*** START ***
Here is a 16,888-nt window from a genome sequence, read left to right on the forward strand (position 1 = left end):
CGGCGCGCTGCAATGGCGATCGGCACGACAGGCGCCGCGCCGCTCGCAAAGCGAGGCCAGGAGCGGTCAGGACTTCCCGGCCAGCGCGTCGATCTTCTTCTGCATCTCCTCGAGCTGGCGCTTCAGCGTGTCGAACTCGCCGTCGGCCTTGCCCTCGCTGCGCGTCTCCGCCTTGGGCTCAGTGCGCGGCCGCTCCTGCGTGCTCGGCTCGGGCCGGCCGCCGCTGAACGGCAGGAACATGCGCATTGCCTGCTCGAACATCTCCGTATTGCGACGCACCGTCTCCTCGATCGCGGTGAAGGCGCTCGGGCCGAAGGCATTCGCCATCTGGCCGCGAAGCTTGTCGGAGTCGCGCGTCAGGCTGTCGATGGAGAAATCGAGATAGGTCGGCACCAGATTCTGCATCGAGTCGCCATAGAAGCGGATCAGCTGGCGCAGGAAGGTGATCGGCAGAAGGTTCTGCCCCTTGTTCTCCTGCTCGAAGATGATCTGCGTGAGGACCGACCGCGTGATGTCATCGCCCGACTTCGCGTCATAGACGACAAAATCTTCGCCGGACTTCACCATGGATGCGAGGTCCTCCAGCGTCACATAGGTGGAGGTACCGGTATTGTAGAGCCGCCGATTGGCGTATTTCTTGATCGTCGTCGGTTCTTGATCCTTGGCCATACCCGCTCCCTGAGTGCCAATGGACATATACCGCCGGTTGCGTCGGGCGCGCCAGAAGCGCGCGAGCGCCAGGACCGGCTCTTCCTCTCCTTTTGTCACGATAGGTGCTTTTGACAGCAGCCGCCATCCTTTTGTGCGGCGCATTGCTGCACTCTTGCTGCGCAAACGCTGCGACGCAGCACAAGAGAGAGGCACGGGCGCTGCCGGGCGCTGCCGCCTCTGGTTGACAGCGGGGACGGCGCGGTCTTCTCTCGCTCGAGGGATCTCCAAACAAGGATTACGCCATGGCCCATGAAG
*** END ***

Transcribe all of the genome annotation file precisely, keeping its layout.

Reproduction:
Here is a 16,888-nt window from a genome sequence, read left to right on the forward strand (position 1 = left end):
CGGCGCGCTGCAATGGCGATCGGCACGACAGGCGCCGCGCCGCTCGCAAAGCGAGGCCAGGAGCGGTCAGGACTTCCCGGCCAGCGCGTCGATCTTCTTCTGCATCTCCTCGAGCTGGCGCTTCAGCGTGTCGAACTCGCCGTCGGCCTTGCCCTCGCTGCGCGTCTCCGCCTTGGGCTCAGTGCGCGGCCGCTCCTGCGTGCTCGGCTCGGGCCGGCCGCCGCTGAACGGCAGGAACATGCGCATTGCCTGCTCGAACATCTCCGTATTGCGACGCACCGTCTCCTCGATCGCGGTGAAGGCGCTCGGGCCGAAGGCATTCGCCATCTGGCCGCGAAGCTTGTCGGAGTCGCGCGTCAGGCTGTCGATGGAGAAATCGAGATAGGTCGGCACCAGATTCTGCATCGAGTCGCCATAGAAGCGGATCAGCTGGCGCAGGAAGGTGATCGGCAGAAGGTTCTGCCCCTTGTTCTCCTGCTCGAAGATGATCTGCGTGAGGACCGACCGCGTGATGTCATCGCCCGACTTCGCGTCATAGACGACAAAATCTTCGCCGGACTTCACCATGGATGCGAGGTCCTCCAGCGTCACATAGGTGGAGGTACCGGTATTGTAGAGCCGCCGATTGGCGTATTTCTTGATCGTCGTCGGTTCTTGATCCTTGGCCATACCCGCTCCCTGAGTGCCAATGGACATATACCGCCGGTTGCGTCGGGCGCGCCAGAAGCGCGCGAGCGCCAGGACCGGCTCTTCCTCTCCTTTTGTCACGATAGGTGCTTTTGACAGCAGCCGCCATCCTTTTGTGCGGCGCATTGCTGCACTCTTGCTGCGCAAACGCTGCGACGCAGCACAAGAGAGAGGCACGGGCGCTGCCGGGCGCTGCCGCCTCTGGTTGACAGCGGGGACGGCGCGGTCTTCTCTCGCTCGAGGGATCTCCAAACAAGGATTACGCCATGGCCCATGAAG